Soaring inequality is front and center in the electoral debate. According to data released by economists Piketty and Saez, 93 percent of income gains in 2010 accrued to the top 1 percent of U.S. taxpayers. Real wages and median household incomes have stagnated since the end of the 1990s, while poverty has increased. How does the inequality trend in the United States compare with other countries? What is its economic and political significance? What can U.S. policy learn from others? Brookings’ Kemal Derviş, the International Monetary Fund’s Prakash Loungani, the World Bank’s Branko Milanović, and Carnegie's Uri Dadush addressed these issues. Zanny Minton Beddoes of the Economist moderated.

Inequality Over the Past Decades

  • Measuring Inequality: There are many ways to measure income inequality, Derviş explained, but each of the most commonly used indicators demonstrate that income inequality in the United States has increased over the past 25 years.

  • Causes: Dadush noted there is a general consensus that skill-biased technological change and financialization have driven increased inequality. Trade patterns, immigration, and money in politics may have also contributed to inequality. Milanović argued that increased inequality in the United States over the past quarter-century seems to depart from the standard Kuznets curve, which posits that income inequality rises during industrialization and then falls as countries transition to a services-based economy. He speculated that the United States could be in the middle of a “second Kuznetsian wave,” challenging the assumption that economies stabilize at a relatively low level of income inequality as they mature.

  • An International Perspective: Milanović observed that since the 1970s, the trend of rising inequality has emerged in every region except for Latin America (although Latin America still has the highest level of inequality of any region). He pointed out that it is important to distinguish between what has happened on the national level and what has happened globally. In the United States, inequality increased over the past 25 years, while mean and median incomes stagnated. But globally, income inequality has plateaued, and median and mean incomes actually increased because the poor in populous India and China are climbing up the ladder.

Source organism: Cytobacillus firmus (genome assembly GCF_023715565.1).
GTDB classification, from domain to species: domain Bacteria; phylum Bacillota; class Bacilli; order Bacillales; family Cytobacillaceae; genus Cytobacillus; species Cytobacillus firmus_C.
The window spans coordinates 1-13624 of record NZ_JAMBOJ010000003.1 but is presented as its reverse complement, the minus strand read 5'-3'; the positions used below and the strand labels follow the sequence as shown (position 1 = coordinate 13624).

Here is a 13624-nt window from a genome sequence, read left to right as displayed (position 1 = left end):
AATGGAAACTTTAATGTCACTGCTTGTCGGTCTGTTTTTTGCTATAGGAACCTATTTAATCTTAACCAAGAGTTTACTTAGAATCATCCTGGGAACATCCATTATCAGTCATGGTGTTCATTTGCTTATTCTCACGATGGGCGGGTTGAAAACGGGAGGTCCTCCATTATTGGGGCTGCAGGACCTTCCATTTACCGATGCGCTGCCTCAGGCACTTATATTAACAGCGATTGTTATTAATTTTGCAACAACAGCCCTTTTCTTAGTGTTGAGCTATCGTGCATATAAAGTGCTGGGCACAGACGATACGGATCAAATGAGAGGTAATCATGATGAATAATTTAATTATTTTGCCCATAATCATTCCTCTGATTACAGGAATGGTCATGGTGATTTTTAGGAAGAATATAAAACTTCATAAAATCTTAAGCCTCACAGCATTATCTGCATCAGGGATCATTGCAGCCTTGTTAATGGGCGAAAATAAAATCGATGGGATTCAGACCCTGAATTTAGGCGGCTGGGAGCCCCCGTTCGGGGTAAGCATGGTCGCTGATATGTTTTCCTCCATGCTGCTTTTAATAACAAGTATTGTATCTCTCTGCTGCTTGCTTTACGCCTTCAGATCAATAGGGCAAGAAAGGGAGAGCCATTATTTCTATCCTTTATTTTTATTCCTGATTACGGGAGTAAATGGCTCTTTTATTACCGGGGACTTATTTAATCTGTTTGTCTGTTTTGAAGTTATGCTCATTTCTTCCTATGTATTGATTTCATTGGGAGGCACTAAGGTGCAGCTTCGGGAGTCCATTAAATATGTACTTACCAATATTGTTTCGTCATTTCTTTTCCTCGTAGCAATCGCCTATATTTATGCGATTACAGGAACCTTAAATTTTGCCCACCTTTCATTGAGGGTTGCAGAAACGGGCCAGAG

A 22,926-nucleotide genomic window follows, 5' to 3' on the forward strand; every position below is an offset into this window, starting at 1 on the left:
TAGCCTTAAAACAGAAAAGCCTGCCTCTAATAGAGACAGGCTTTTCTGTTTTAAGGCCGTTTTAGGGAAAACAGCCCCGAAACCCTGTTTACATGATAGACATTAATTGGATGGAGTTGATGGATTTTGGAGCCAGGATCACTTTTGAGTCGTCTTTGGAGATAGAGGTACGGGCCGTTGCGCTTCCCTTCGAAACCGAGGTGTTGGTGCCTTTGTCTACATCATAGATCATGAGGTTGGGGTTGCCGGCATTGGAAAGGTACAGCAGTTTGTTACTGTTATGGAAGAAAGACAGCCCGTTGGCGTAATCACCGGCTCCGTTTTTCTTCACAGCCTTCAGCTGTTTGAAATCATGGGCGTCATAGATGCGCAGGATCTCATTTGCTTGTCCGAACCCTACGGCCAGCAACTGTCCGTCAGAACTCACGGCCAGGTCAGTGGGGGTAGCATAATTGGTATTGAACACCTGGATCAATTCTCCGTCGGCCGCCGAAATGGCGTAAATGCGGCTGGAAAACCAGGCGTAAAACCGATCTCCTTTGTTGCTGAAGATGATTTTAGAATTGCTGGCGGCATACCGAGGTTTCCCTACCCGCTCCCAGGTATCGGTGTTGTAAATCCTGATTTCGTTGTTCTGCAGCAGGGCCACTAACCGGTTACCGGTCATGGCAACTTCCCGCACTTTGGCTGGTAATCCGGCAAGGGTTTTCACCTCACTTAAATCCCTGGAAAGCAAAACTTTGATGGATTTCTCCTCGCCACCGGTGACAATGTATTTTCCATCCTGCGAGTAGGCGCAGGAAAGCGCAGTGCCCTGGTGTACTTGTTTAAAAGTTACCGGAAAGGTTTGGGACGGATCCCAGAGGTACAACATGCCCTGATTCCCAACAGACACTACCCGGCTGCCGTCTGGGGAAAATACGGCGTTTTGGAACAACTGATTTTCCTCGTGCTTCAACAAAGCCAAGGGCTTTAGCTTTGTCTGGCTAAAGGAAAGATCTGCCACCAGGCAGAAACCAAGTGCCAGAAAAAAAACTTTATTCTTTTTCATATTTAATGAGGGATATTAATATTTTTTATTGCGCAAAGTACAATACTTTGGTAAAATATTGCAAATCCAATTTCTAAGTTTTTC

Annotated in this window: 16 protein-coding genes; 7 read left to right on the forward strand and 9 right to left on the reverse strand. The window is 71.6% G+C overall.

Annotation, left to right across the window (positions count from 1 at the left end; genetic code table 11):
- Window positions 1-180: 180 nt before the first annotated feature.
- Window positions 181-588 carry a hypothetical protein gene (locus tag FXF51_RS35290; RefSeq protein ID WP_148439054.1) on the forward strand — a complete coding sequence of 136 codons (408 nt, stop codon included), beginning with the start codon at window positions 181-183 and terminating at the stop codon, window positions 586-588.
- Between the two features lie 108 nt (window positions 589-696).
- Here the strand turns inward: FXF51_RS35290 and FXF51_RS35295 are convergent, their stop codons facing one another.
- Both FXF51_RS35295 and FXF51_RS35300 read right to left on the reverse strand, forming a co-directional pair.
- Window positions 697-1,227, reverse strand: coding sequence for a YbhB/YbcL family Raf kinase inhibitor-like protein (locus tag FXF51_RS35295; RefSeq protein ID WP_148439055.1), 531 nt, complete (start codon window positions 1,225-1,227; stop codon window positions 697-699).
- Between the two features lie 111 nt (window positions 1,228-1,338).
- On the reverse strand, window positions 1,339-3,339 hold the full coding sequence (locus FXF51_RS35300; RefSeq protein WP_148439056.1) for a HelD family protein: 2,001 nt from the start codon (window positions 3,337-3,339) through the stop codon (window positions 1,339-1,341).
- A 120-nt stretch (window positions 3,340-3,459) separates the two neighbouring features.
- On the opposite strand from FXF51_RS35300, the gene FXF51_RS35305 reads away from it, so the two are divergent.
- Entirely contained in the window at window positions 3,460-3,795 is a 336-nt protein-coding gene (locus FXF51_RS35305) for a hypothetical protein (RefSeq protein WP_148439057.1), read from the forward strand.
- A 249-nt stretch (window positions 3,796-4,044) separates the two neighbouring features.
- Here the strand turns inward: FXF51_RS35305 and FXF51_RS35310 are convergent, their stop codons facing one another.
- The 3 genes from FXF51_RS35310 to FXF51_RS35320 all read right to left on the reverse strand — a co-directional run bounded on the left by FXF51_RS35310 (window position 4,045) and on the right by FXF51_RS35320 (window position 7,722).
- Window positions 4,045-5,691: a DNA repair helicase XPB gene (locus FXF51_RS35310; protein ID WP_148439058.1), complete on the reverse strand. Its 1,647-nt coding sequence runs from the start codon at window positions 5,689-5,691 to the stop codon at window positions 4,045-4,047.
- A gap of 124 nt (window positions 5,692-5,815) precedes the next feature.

Inequality in a Broader Context

  • Is Increased Inequality Bad? Loungani stated there is “good” inequality and “bad” inequality. Some inequality in an economic system is almost certainly desirable because it motivates hard work and performance. But too much inequality can potentially depress economic activity and contribute to social unrest. Derviş argued that there are at least two troubling consequences of increased inequality:

    1. It has the potential to depress aggregate demand, as income is concentrated among relatively few households.

    2. It can lead to political capture by the elite.

  • The Bigger Picture: Loungani argued that it is important not to lose sight of absolute poverty with a focus on inequality. Even the poor in the United States, he pointed out, are relatively affluent, judging by global standards for wealth. He also noted the need for further research to more firmly establish the negative macroeconomic effects of income inequality.


Dadush noted that there are two categories of remedies to increased inequality:

  • Improving Productivity: Most countries would undertake steps to improve workforce skills and productivity, even in the absence of increased inequality, simply for their economies to stay competitive. From greater investment in education and health to improving the business climate, these measures would improve market outcomes by preparing workers to compete in a global economy transformed by technology and globalization.

  • Redistribution: The second category directly addresses inequality by promoting redistribution of income through, for example, tax policy.